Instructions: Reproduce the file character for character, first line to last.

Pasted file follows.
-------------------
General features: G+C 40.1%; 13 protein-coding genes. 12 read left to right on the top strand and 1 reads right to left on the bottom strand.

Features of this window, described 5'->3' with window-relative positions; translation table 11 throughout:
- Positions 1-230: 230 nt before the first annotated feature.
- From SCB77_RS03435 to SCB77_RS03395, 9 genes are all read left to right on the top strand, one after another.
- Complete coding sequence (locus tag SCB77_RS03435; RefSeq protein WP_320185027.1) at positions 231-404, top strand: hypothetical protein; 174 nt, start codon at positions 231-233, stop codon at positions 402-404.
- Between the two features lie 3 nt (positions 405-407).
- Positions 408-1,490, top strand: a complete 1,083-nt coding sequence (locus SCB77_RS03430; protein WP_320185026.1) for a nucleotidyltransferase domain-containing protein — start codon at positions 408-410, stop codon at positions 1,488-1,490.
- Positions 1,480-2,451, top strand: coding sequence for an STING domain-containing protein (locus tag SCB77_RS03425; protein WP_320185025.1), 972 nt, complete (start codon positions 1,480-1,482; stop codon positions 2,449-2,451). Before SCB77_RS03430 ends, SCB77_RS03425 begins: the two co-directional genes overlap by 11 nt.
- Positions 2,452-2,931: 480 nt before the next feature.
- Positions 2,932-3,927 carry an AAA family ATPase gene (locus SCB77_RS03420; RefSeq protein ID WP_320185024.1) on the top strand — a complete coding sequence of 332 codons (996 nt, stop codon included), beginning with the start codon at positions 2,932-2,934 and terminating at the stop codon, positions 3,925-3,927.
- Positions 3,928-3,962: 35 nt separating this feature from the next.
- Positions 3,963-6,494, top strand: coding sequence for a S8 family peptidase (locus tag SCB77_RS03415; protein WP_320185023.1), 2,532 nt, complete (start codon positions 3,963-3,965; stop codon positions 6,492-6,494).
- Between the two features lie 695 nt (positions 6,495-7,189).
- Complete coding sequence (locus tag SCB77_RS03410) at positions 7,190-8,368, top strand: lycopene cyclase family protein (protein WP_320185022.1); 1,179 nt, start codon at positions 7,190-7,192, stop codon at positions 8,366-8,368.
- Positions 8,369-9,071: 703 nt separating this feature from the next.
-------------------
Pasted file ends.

General features: G+C 40.1%; 13 protein-coding genes. 12 read left to right on the top strand and 1 reads right to left on the bottom strand.

Features of this window, described 5'->3' with window-relative positions; translation table 11 throughout:
- Positions 1-230: 230 nt before the first annotated feature.
- From SCB77_RS03435 to SCB77_RS03395, 9 genes are all read left to right on the top strand, one after another.
- Complete coding sequence (locus tag SCB77_RS03435; RefSeq protein WP_320185027.1) at positions 231-404, top strand: hypothetical protein; 174 nt, start codon at positions 231-233, stop codon at positions 402-404.
- Between the two features lie 3 nt (positions 405-407).
- Positions 408-1,490, top strand: a complete 1,083-nt coding sequence (locus SCB77_RS03430; protein WP_320185026.1) for a nucleotidyltransferase domain-containing protein — start codon at positions 408-410, stop codon at positions 1,488-1,490.
- Positions 1,480-2,451, top strand: coding sequence for an STING domain-containing protein (locus tag SCB77_RS03425; protein WP_320185025.1), 972 nt, complete (start codon positions 1,480-1,482; stop codon positions 2,449-2,451). Before SCB77_RS03430 ends, SCB77_RS03425 begins: the two co-directional genes overlap by 11 nt.
- Positions 2,452-2,931: 480 nt before the next feature.
- Positions 2,932-3,927 carry an AAA family ATPase gene (locus SCB77_RS03420; RefSeq protein ID WP_320185024.1) on the top strand — a complete coding sequence of 332 codons (996 nt, stop codon included), beginning with the start codon at positions 2,932-2,934 and terminating at the stop codon, positions 3,925-3,927.
- Positions 3,928-3,962: 35 nt separating this feature from the next.
- Positions 3,963-6,494, top strand: coding sequence for a S8 family peptidase (locus tag SCB77_RS03415; protein WP_320185023.1), 2,532 nt, complete (start codon positions 3,963-3,965; stop codon positions 6,492-6,494).
- Between the two features lie 695 nt (positions 6,495-7,189).
- Complete coding sequence (locus tag SCB77_RS03410) at positions 7,190-8,368, top strand: lycopene cyclase family protein (protein WP_320185022.1); 1,179 nt, start codon at positions 7,190-7,192, stop codon at positions 8,366-8,368.
- Positions 8,369-9,071: 703 nt separating this feature from the next.